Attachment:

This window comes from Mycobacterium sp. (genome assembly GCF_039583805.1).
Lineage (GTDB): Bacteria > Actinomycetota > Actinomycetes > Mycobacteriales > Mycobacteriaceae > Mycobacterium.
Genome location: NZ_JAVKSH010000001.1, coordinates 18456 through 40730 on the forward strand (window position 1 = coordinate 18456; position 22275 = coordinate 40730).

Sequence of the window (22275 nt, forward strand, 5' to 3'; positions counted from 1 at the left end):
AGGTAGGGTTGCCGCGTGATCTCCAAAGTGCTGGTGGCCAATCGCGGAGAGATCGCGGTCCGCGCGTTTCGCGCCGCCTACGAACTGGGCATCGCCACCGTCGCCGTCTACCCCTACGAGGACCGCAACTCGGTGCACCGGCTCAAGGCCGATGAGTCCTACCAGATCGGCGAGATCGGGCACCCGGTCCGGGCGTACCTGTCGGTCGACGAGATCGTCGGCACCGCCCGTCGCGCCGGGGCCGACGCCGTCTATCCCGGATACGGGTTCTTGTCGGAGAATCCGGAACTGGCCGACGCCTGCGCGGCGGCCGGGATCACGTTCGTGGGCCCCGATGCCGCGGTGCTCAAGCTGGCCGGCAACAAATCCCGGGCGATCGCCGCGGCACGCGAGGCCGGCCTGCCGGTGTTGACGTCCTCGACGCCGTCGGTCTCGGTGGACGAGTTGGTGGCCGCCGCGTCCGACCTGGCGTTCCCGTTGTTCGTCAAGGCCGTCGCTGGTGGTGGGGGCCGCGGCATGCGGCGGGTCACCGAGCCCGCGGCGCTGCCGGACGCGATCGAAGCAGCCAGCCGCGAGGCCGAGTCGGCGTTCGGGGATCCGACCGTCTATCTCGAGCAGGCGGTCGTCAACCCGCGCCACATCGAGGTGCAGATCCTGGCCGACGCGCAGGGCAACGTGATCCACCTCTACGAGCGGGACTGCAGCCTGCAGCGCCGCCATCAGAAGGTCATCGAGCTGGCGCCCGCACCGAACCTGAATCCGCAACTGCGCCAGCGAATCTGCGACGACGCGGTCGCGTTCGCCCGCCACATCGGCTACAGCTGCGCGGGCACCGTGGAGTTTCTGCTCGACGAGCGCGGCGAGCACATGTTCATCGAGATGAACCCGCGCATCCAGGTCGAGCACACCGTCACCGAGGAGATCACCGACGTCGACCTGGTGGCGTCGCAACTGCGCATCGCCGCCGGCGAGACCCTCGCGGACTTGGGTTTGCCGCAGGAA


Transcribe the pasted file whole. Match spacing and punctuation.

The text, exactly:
This window comes from Mycobacterium sp. (genome assembly GCF_039583805.1).
Lineage (GTDB): Bacteria > Actinomycetota > Actinomycetes > Mycobacteriales > Mycobacteriaceae > Mycobacterium.
Genome location: NZ_JAVKSH010000001.1, coordinates 18456 through 40730 on the forward strand (window position 1 = coordinate 18456; position 22275 = coordinate 40730).

Sequence of the window (22275 nt, forward strand, 5' to 3'; positions counted from 1 at the left end):
AGGTAGGGTTGCCGCGTGATCTCCAAAGTGCTGGTGGCCAATCGCGGAGAGATCGCGGTCCGCGCGTTTCGCGCCGCCTACGAACTGGGCATCGCCACCGTCGCCGTCTACCCCTACGAGGACCGCAACTCGGTGCACCGGCTCAAGGCCGATGAGTCCTACCAGATCGGCGAGATCGGGCACCCGGTCCGGGCGTACCTGTCGGTCGACGAGATCGTCGGCACCGCCCGTCGCGCCGGGGCCGACGCCGTCTATCCCGGATACGGGTTCTTGTCGGAGAATCCGGAACTGGCCGACGCCTGCGCGGCGGCCGGGATCACGTTCGTGGGCCCCGATGCCGCGGTGCTCAAGCTGGCCGGCAACAAATCCCGGGCGATCGCCGCGGCACGCGAGGCCGGCCTGCCGGTGTTGACGTCCTCGACGCCGTCGGTCTCGGTGGACGAGTTGGTGGCCGCCGCGTCCGACCTGGCGTTCCCGTTGTTCGTCAAGGCCGTCGCTGGTGGTGGGGGCCGCGGCATGCGGCGGGTCACCGAGCCCGCGGCGCTGCCGGACGCGATCGAAGCAGCCAGCCGCGAGGCCGAGTCGGCGTTCGGGGATCCGACCGTCTATCTCGAGCAGGCGGTCGTCAACCCGCGCCACATCGAGGTGCAGATCCTGGCCGACGCGCAGGGCAACGTGATCCACCTCTACGAGCGGGACTGCAGCCTGCAGCGCCGCCATCAGAAGGTCATCGAGCTGGCGCCCGCACCGAACCTGAATCCGCAACTGCGCCAGCGAATCTGCGACGACGCGGTCGCGTTCGCCCGCCACATCGGCTACAGCTGCGCGGGCACCGTGGAGTTTCTGCTCGACGAGCGCGGCGAGCACATGTTCATCGAGATGAACCCGCGCATCCAGGTCGAGCACACCGTCACCGAGGAGATCACCGACGTCGACCTGGTGGCGTCGCAACTGCGCATCGCCGCCGGCGAGACCCTCGCGGACTTGGGTTTGCCGCAGGAA